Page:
It’s important to note here how comfortable the Scat Pack is to drive. While the suspension is stiffer than many normal cars, it is quite comfortable on long trips. That is enhanced by a set of comfortable leather and suede seats that have both heating and ventilation. Heck, my test car even had a heated steering wheel! Additional features included HID headlights with automatic high beams, automatic windscreen wipers, blind spot monitoring and rear cross traffic alert, a nine speaker stereo and navigation. If this car was an automatic, it would have also had radar cruise control.

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But still, even with all of those features added, the car’s MSRP is $44,965, and that includes the Gas Guzzler Tax. Starting at $37,495, the 2015 Dodge Challenger Scat Pack is a heck of a deal. To me, it kinda makes the SRT 392 a more expensive, and redundant, option.

The Scat Pack even includes the Performance Pages app from the SRT and SRT Hellcat. This app can give you 1/4 mile time, 1/8 mile time, 0-60, 0-100 and more. It also includes a computer-controlled launch control system. Despite looking like it’s from the seventies, the car comes packed with modern technology.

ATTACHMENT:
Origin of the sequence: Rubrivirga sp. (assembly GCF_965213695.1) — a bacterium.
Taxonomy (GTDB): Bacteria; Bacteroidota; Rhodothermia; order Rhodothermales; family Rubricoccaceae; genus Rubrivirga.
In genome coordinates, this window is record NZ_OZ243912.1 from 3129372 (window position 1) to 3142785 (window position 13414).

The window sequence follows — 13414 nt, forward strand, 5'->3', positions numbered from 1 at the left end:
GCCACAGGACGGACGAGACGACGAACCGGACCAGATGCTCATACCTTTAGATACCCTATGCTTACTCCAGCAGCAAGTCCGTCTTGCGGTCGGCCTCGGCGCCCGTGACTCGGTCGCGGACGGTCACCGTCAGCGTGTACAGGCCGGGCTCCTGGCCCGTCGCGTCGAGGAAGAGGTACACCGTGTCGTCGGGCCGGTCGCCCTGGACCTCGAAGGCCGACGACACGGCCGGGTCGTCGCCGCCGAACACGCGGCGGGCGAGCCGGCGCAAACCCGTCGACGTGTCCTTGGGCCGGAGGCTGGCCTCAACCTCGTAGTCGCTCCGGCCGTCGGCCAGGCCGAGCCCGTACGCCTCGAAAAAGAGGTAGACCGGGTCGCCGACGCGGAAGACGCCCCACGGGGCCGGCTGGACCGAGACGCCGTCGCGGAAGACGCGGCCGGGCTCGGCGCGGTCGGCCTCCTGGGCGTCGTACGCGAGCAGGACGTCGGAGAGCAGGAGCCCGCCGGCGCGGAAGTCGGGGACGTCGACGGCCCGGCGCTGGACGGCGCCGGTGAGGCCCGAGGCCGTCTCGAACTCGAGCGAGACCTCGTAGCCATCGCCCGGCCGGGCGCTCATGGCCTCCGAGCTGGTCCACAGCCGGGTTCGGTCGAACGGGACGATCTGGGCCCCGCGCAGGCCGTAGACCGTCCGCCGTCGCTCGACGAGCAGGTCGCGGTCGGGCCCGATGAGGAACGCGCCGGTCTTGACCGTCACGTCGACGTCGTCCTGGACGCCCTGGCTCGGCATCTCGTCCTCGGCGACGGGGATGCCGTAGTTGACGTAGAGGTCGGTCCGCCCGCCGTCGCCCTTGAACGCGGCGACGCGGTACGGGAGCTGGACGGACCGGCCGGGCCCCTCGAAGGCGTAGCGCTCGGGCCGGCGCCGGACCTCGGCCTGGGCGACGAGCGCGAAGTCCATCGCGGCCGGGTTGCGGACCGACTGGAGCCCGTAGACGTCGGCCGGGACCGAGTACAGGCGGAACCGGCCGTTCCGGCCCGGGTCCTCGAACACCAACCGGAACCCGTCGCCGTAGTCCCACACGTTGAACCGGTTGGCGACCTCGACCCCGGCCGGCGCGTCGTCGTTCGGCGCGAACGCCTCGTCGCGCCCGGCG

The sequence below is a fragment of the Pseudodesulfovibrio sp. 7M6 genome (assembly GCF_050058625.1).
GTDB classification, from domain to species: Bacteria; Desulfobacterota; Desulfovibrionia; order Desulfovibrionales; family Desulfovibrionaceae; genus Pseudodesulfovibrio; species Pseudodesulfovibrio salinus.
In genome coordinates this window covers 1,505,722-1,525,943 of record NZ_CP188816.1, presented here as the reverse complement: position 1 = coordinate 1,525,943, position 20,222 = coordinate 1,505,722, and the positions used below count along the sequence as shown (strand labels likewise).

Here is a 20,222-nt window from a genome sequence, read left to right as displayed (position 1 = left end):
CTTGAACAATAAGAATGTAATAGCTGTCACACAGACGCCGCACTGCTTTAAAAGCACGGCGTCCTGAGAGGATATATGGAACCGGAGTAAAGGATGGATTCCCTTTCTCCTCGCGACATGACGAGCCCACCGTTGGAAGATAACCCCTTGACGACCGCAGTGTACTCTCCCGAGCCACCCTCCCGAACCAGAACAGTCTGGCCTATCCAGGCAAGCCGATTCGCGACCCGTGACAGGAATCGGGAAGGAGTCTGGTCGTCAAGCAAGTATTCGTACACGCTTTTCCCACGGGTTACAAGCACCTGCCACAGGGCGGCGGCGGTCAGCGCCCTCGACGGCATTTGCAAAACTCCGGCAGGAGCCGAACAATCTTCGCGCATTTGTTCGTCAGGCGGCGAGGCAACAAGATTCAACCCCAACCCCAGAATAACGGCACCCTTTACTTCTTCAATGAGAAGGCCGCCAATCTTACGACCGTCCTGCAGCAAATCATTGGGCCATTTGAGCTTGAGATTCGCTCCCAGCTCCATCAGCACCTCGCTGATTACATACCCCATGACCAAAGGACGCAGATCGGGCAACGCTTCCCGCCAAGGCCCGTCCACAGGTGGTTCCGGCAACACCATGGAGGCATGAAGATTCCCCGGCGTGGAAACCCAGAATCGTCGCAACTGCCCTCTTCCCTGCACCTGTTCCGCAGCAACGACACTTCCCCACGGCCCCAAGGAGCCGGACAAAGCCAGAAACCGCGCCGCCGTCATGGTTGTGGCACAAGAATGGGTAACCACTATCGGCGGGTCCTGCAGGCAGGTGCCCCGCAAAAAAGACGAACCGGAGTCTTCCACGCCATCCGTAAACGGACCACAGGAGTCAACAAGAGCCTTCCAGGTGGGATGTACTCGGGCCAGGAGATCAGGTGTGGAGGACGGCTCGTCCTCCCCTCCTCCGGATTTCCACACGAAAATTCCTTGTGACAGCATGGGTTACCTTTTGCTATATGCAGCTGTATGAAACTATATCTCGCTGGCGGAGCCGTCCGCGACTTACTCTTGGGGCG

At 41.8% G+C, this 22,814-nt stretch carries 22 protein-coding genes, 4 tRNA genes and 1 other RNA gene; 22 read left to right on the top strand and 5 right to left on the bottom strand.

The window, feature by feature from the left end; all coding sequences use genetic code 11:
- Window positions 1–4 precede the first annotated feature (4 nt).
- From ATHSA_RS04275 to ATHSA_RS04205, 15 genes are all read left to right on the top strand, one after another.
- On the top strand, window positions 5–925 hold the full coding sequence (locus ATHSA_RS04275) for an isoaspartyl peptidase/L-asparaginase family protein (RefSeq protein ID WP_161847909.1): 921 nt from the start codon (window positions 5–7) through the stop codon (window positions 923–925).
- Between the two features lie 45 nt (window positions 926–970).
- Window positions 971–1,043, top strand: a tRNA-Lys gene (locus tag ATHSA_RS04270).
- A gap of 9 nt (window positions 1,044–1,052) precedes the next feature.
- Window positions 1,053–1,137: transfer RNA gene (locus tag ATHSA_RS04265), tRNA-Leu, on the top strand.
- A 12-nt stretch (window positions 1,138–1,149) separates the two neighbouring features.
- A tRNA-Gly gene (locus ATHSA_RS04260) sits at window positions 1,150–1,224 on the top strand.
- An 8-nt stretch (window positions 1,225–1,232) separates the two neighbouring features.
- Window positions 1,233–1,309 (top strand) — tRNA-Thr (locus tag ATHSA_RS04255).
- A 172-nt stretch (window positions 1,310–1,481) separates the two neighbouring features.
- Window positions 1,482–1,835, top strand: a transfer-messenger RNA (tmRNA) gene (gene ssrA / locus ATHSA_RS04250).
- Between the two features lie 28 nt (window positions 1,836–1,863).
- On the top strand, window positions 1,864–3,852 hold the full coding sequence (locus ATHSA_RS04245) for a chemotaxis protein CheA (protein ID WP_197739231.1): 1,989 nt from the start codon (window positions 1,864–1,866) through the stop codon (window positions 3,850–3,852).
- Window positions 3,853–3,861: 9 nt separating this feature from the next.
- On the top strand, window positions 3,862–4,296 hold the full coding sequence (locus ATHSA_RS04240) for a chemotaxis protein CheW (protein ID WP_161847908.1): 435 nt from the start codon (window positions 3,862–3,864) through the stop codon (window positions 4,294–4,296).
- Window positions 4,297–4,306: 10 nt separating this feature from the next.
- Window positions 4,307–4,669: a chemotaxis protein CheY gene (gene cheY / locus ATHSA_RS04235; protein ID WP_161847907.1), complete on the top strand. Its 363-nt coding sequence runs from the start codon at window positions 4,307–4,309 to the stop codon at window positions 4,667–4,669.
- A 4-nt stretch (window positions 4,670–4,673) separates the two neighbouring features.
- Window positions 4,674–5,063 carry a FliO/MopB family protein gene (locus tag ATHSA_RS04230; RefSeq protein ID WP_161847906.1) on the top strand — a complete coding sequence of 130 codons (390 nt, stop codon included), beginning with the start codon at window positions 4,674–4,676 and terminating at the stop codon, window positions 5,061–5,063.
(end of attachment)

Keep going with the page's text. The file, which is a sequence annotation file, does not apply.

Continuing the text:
One gripe about the Performance Pages is the time it takes for the app to load. The launch control portion loads instantly, but to access the other meters on the 8.4″ display, it takes a few seconds to load. Luckily, most of that functionality is built into the screen in the instrument cluster and loads quickly.

The Challenger is a large car. Even as you drive faster, it doesn’t feel smaller. You’re always aware of how big it is, but the blind spots aren’t as bad as the Camaro and blind spot monitoring really helps. There’s plenty of space for driver and front passenger, even if they’re super tall. The back seat can be a little cramped if the person sitting in front is of the taller persuasion.

The other big gripe is the fuel economy. I performed a fuel economy run, which was mostly highway, and I was able to eek a bit more than 23 mpg out of it. The EPA’s rating is 14 city, 24 highway, and 17 combined. A 23 mpg highway is right on the money, but for the week I saw around 19 mpg combined. That’s not bad, but considering there’s already an extra $1000 you’re giving to the government when you buy it, and the need for premium unleaded, it can be a costly car to keep running.

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The thing is, it’s fast, it’s fun, and it’s comfortable. On the highway, you can talk to your passenger without having to raise your voice. In sport mode, the exhaust burbles and growls like a naturally-aspirated V8 should. Even at slow speeds, it still sounds and looks great. It’s a car that gets under your skin and you fall in love with it. It’s not perfect, but it’s a great combination of performance, practicality, and looks. For me, that’s a big win for the 2015 Dodge Challenger Scat Pack.

  • Great looks and sound.
  • Excellent performance.
  • Best infotainment in the business.
  • Overall size and weight.
  • Fuel economy.